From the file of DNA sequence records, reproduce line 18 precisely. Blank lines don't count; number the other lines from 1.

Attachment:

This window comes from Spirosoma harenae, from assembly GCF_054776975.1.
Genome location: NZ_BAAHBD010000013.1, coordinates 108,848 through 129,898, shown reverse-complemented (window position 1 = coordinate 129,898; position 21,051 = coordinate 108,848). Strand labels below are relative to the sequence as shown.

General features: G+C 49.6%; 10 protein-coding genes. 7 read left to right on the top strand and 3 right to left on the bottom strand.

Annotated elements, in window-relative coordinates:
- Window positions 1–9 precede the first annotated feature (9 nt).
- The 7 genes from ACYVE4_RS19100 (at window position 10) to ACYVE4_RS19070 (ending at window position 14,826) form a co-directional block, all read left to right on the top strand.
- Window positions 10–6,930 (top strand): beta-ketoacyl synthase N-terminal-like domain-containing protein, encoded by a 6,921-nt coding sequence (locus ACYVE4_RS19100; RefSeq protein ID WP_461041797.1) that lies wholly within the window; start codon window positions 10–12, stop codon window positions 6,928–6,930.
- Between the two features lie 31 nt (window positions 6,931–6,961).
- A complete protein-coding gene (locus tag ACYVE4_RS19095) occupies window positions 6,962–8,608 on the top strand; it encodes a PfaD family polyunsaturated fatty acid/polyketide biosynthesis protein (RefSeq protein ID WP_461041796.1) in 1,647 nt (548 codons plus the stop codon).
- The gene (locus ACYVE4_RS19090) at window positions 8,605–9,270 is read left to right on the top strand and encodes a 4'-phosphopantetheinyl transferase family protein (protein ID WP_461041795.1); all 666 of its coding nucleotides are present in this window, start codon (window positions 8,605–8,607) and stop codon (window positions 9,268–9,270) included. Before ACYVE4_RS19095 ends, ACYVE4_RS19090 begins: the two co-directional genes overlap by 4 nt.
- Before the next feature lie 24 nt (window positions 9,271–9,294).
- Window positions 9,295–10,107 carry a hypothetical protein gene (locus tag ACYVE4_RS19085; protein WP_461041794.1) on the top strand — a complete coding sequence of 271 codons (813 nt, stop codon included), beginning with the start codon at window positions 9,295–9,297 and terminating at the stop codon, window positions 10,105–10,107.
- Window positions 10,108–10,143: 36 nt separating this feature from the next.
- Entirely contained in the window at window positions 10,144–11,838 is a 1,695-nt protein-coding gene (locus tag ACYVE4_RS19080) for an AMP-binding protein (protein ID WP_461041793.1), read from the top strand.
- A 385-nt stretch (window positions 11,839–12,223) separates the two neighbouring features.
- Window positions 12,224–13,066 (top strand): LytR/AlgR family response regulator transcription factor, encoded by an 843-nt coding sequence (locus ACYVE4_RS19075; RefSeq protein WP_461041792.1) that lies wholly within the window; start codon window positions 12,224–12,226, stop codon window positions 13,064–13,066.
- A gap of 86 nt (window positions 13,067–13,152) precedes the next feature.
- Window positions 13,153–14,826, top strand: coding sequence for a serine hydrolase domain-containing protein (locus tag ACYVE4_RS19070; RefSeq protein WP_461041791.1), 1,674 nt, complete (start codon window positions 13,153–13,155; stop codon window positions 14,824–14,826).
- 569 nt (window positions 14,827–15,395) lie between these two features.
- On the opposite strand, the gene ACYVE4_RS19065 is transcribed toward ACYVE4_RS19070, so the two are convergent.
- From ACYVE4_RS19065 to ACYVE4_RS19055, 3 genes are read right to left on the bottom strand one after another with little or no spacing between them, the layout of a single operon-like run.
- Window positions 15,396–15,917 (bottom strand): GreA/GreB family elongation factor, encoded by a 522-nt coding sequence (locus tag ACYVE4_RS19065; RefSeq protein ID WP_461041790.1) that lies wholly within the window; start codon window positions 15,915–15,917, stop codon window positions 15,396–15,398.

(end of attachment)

- Window positions 13,153–14,826, top strand: coding sequence for a serine hydrolase domain-containing protein (locus tag ACYVE4_RS19070; RefSeq protein WP_461041791.1), 1,674 nt, complete (start codon window positions 13,153–13,155; stop codon window positions 14,824–14,826).